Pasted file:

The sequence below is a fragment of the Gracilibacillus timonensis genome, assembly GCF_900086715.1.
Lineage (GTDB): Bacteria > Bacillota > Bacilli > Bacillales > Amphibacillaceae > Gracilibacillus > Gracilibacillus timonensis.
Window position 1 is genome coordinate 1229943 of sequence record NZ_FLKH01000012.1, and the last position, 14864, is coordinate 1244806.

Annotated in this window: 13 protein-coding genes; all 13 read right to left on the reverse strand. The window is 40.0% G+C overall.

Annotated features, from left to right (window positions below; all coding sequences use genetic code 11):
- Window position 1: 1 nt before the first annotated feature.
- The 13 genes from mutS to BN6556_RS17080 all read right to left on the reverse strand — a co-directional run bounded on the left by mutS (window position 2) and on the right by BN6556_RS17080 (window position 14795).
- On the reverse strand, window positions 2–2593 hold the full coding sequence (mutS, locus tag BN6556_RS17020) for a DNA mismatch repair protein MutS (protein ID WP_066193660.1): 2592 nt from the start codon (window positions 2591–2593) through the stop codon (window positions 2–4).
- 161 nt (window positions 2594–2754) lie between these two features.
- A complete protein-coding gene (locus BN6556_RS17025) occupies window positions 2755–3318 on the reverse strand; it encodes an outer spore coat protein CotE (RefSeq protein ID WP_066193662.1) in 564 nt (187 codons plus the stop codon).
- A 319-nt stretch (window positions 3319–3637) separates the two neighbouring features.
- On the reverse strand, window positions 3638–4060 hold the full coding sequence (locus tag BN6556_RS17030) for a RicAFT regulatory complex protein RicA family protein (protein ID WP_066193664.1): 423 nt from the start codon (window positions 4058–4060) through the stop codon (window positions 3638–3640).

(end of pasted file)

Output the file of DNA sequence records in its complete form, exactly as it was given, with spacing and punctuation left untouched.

The sequence below is a fragment of the Gracilibacillus timonensis genome, assembly GCF_900086715.1.
Lineage (GTDB): Bacteria > Bacillota > Bacilli > Bacillales > Amphibacillaceae > Gracilibacillus > Gracilibacillus timonensis.
Window position 1 is genome coordinate 1229943 of sequence record NZ_FLKH01000012.1, and the last position, 14864, is coordinate 1244806.

Annotated in this window: 13 protein-coding genes; all 13 read right to left on the reverse strand. The window is 40.0% G+C overall.

Annotated features, from left to right (window positions below; all coding sequences use genetic code 11):
- Window position 1: 1 nt before the first annotated feature.
- The 13 genes from mutS to BN6556_RS17080 all read right to left on the reverse strand — a co-directional run bounded on the left by mutS (window position 2) and on the right by BN6556_RS17080 (window position 14795).
- On the reverse strand, window positions 2–2593 hold the full coding sequence (mutS, locus tag BN6556_RS17020) for a DNA mismatch repair protein MutS (protein ID WP_066193660.1): 2592 nt from the start codon (window positions 2591–2593) through the stop codon (window positions 2–4).
- 161 nt (window positions 2594–2754) lie between these two features.
- A complete protein-coding gene (locus BN6556_RS17025) occupies window positions 2755–3318 on the reverse strand; it encodes an outer spore coat protein CotE (RefSeq protein ID WP_066193662.1) in 564 nt (187 codons plus the stop codon).
- A 319-nt stretch (window positions 3319–3637) separates the two neighbouring features.
- On the reverse strand, window positions 3638–4060 hold the full coding sequence (locus tag BN6556_RS17030) for a RicAFT regulatory complex protein RicA family protein (protein ID WP_066193664.1): 423 nt from the start codon (window positions 4058–4060) through the stop codon (window positions 3638–3640).